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Letter From the Editor

Winter 2002

The HIV treatment climate has changed yet again. On an international level, the discussion has become a highly charged debate about socioeconomics and politics as much as science and medicine. Experts have proposed a host of "solutions," many of which, if implemented, would entail revolutionary changes of public policy or social beliefs. In contrast, in North America and Europe, the regions that arguably have led the world in HIV treatment innovations, a sort of treatment malaise is deepening.

The optimism over powerful antiretroviral "cocktails" has long been compromised by emerging adverse effects, and, more recently, reports about rising HIV incidence rates and drug resistance. Some treatment advocates as well as people with HIV are frustrated by too few answers to rapidly aging questions, including how to best use already approved antiretroviral drugs. What does this suggest for the year ahead? In the absence of new scientific discoveries or insights, this may be a good time for people with HIV to focus on more personal questions: Is my treatment plan working for me? How do I interact with my provider? What can I do to increase my support systems?

In HIV medicine, individualized care continues to be of fundamental importance. Making well-informed personal choices involves ongoing education (thoughtful research of diverse opinions and sources) and regular self-care (visits to health-care providers, monitoring, paying close and careful attention to oneself), and working collaboratively with health-care providers. The familiar guidance about lifestyle is also relevant: to exercise and rest enough; to eat a nutritious diet; to manage stress; to create a healthy home and work environment; to strengthen social connections and support networks.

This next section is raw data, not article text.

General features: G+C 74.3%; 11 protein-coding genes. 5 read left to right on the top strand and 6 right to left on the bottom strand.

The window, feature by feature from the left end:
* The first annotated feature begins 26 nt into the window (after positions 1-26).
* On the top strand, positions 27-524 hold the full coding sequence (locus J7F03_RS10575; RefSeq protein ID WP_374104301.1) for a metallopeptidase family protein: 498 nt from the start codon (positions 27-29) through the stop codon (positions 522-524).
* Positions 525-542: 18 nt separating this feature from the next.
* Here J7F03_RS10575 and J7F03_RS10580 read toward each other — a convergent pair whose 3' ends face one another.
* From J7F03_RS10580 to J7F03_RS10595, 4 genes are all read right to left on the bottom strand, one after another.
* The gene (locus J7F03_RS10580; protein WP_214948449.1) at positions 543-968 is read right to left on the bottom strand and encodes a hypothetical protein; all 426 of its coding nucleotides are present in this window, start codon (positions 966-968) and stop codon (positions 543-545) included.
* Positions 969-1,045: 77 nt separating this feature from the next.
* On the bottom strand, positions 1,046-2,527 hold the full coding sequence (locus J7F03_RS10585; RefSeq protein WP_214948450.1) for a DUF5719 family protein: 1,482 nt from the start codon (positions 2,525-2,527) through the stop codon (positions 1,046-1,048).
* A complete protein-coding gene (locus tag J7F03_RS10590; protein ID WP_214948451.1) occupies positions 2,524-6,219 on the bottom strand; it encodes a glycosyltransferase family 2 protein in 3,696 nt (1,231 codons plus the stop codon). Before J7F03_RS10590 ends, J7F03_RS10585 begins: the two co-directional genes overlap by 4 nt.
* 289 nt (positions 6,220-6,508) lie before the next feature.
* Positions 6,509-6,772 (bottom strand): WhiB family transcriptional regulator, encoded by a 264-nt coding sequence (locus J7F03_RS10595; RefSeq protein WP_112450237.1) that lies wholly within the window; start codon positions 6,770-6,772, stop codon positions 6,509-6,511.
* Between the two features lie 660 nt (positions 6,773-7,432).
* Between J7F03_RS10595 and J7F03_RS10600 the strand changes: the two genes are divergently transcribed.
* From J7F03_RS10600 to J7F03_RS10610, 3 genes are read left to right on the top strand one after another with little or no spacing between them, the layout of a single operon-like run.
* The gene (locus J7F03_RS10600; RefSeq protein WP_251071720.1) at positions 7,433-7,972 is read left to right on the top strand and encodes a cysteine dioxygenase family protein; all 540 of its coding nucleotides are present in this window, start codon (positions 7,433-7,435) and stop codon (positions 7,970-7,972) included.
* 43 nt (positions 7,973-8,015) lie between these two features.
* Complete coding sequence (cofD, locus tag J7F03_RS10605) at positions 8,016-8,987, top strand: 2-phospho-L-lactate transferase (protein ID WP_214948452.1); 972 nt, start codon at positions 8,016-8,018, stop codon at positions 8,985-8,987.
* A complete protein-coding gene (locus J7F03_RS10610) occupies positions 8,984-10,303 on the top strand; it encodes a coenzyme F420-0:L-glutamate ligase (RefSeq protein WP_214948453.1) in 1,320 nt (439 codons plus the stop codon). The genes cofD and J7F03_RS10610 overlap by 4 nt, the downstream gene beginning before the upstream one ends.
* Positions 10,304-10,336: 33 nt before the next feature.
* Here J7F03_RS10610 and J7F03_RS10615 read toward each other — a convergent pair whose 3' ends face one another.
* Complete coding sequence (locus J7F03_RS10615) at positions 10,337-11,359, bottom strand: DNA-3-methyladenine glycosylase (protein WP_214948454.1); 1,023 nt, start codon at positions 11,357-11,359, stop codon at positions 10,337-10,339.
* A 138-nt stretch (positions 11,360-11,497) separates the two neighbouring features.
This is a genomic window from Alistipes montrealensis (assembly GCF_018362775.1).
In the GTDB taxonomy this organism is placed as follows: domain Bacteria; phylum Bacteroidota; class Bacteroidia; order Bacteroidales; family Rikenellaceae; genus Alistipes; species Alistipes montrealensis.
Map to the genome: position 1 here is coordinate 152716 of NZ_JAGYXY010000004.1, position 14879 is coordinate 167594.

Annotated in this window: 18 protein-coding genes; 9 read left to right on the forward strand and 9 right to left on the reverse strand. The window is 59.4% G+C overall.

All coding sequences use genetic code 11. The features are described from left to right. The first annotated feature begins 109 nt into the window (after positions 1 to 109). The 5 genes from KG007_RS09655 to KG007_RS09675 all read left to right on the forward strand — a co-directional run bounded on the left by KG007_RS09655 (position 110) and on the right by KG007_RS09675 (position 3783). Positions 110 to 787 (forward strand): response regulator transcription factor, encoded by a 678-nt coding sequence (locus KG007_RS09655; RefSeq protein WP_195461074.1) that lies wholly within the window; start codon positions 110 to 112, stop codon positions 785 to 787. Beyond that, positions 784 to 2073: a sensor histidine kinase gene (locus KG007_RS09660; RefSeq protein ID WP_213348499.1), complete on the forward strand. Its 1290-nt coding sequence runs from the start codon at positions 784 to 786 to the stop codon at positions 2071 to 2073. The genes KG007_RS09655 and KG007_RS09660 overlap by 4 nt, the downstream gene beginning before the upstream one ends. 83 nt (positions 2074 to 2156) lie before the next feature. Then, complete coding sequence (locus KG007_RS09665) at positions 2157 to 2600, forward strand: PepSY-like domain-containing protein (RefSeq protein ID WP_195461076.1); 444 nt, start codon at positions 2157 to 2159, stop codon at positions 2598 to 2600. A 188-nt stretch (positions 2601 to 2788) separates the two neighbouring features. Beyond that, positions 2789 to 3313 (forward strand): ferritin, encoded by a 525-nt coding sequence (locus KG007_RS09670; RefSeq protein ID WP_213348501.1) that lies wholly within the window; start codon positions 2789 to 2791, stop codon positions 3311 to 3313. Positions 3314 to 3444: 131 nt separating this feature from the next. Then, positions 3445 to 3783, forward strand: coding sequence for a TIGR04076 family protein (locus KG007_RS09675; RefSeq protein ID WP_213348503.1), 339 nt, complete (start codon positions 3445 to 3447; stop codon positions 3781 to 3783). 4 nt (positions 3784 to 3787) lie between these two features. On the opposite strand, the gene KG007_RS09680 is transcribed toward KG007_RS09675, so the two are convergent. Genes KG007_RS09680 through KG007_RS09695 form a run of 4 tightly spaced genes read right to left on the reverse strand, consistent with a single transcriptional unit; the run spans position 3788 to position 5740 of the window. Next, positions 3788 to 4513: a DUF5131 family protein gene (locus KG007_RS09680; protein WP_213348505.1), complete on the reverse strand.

Whatever happens in the research arena over the course of 2002, BETA will continue to report on experimental treatments, strategies, and developments. We also will feature articles about living with HIV, such as coping with body fat changes, or nausea and gastrointestinal distress, and more -- all in order to provide our readers with as much information as possible for making important treatment decisions.

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Investing time and energy now in becoming as healthy and well informed as possible should afford the secondary benefit of being as well-positioned as possible to take advantage of new treatment options as soon as they appear.


Back to the SFAF BETA Winter 2002 contents page.




  
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This article was provided by San Francisco AIDS Foundation. It is a part of the publication Bulletin of Experimental Treatments for AIDS. Visit San Francisco AIDS Foundation's Web site to find out more about their activities, publications and services.
 

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